It asks some really stupid questions apropos of Enron CFO Andy Fastow:
White Collar Crime Prof Blog: Fastow to Be Sentenced This Week: Andrew Fastow will be sentenced. He will receive a sentence of ten years pursuant to an agreement, although he will have to first listen to the sad testimony of victims who suffered as a result of his conduct as CFO at Enron. (see Houston Chronicle here). His lawyers will ask for leniency premised on him being a "changed" man (see here)
Several issues deserve mention here -
- Is it fair for Fastow to receive this low a sentence all because he cooperated with the government? This is yet another case of the government providing an enormous benefit to someone who cooperates, while demanding a higher sentence for those who decide to go to trial. Selecting to use the constitutional right of a jury trial comes with the enormous risk of a significantly greater sentence if the jury returns a verdict of "guilty."
- Should the government have given the plea for cooperation to this person, or did they select the wrong person in using their discretion? The government discretion to provide a "deal" to whoever they decide they would like, often produces inequities. In this case one has to ask whether Fastow was more culpable than Jeff Skilling or the now deceased Ken Lay.
- Is putting Fastow in prison the correct way to punish a white collar offender? We did not fear Andrew Fastow while he was free pending his sentencing. The Houston Chronicle reports on his admirable deeds and recognition for being a good father. (see here). This is a no-win situation. As with so many white collar cases, the individual is not someone we fear once their ability to commit future white collar offenses is removed. The sentence is for retribution, and incorporating the victim statements at the hearing just emphasizes this point. But many will suffer by sending Andrew Fastow to prison, most notably his children. Is prison really the appropriate way to punish this individual, or should the sentence consider the unique characteristics and qualifications of the individual and punish the person with a sentence that will maximize those skills for the betterment of society?
Answer to 1a: No, it is not fair. Fastow deserves a higher sentence. But without the government's offer of leniency, Fastow's three equally guilty superiors would have escaped scot-free. That would have been a significantly greater miscarriage of justice than Fastow's too-lenient sentence.
Answer to 1b: The significantly greater verdict if the jury comes in "guilty" is highly likely to be fair. If you are in fact guilty--and nearly everybody found guilty is--then you have not only committed the crime, but you have perjured yourself and conspired to cover it up in the process of mounting your and your co-defendents' case. These aren't actions we wish to encourage, or reward. These are actions we wish to penalize.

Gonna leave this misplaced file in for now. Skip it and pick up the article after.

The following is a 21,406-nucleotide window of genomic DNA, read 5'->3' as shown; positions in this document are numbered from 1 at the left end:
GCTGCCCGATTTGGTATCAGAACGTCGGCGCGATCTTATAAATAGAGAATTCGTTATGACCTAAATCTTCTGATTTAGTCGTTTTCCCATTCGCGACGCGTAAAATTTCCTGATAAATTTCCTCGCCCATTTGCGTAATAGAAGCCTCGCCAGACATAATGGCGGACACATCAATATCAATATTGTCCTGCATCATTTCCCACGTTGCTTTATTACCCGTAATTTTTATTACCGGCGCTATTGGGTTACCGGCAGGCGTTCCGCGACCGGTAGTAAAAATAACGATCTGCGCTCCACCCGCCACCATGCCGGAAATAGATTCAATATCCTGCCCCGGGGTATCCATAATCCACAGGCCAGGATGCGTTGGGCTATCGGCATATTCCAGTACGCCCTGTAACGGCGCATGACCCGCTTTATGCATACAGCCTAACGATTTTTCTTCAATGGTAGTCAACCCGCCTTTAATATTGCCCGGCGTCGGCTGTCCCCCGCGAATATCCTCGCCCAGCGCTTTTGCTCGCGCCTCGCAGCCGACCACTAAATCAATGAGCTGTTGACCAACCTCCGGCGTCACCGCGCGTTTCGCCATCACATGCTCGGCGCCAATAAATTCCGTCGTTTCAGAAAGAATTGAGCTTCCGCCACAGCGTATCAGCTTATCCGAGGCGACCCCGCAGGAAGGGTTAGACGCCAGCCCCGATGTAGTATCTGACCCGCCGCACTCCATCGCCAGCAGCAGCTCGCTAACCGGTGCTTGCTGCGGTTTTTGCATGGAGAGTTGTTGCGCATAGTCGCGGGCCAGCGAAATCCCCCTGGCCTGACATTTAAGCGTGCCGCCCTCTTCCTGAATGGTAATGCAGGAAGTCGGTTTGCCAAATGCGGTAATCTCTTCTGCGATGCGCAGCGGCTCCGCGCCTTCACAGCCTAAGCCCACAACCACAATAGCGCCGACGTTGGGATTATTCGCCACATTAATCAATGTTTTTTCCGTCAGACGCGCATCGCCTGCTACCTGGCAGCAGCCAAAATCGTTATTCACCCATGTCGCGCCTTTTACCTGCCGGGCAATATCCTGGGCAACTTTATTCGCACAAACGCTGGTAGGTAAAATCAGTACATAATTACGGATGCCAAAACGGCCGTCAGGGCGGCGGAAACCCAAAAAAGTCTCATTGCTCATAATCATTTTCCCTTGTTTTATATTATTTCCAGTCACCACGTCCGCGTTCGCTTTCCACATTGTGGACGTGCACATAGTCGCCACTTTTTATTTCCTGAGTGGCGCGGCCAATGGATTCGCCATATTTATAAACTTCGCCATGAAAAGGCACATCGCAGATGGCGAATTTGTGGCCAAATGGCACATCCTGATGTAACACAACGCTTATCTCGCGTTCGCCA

If you are factually innocent, of course, the miscarriage of justice is created by the fact that there is evidence to convince every member of the jury that you are guilty beyond a reasonable doubt. In the case of rich guys with money, there are few such miscarriages--and this isn't one. I know of nobody not paid to do so who maintains that Fastow, Skilling, Lay, and company were factually innocent.
Answer to 2: If Ken Lay had wanted to become a witness for the government immediately after the collapse of Enron, the door was open. If Jeff Skilling had wanted to become a witness for the government immediately after the collapse of Enron, the door was open. The fact that they did not choose to walk through that door--while Fastow did--does not create an "inequity" about which Skilling or Lay have any standing to complain.
Answer to 3: The imprisonment of Andrew Fastow is for both retribution and deterrence. The fact that Fastow is not the only high Fortune 500 executive being sent to jail this year for similar crimes suggests that our mechanisms of deterrence have been inadequate to date.
The question of retribution is a harder one than WhiteCollarCrimeProfBlog admits. Yes, those harmed by Fastow's imprisonment are greatly harmed. Yes, the slight warm glow that the victims of Fastow's frauds get by knowing that he was sent to jail is small and feeble in each individual victim's case. But there were a huge number of victims. And small benefits to each of tens of thousands of victims--they add up.
WhiteCollarCrimeDefenseBlog's belief that Fastow has "unique characteristics and qualifications" and that the sentence should "maximize those skills for the benefit of society" has sent four people I know rolling on the floor in laughter this evening. Fastow's "unique skills and characteristics" are a talent for creating false accounts and undertaking large-scale financial fraud. What company would want him as a CFO? What CFO would want him on his staff? The skills he has are not for the betterment but for the worsening of society.
Final comment: If WhiteCollarCrimeDefenseBlog is trying to inform its readers about the Enron case and America's legal system, it is doing a very lousy job. On the other hand, it is doing a good job if it is auditioning for a place in the teams that defend high corporate excecutives accused of white-collar crimes.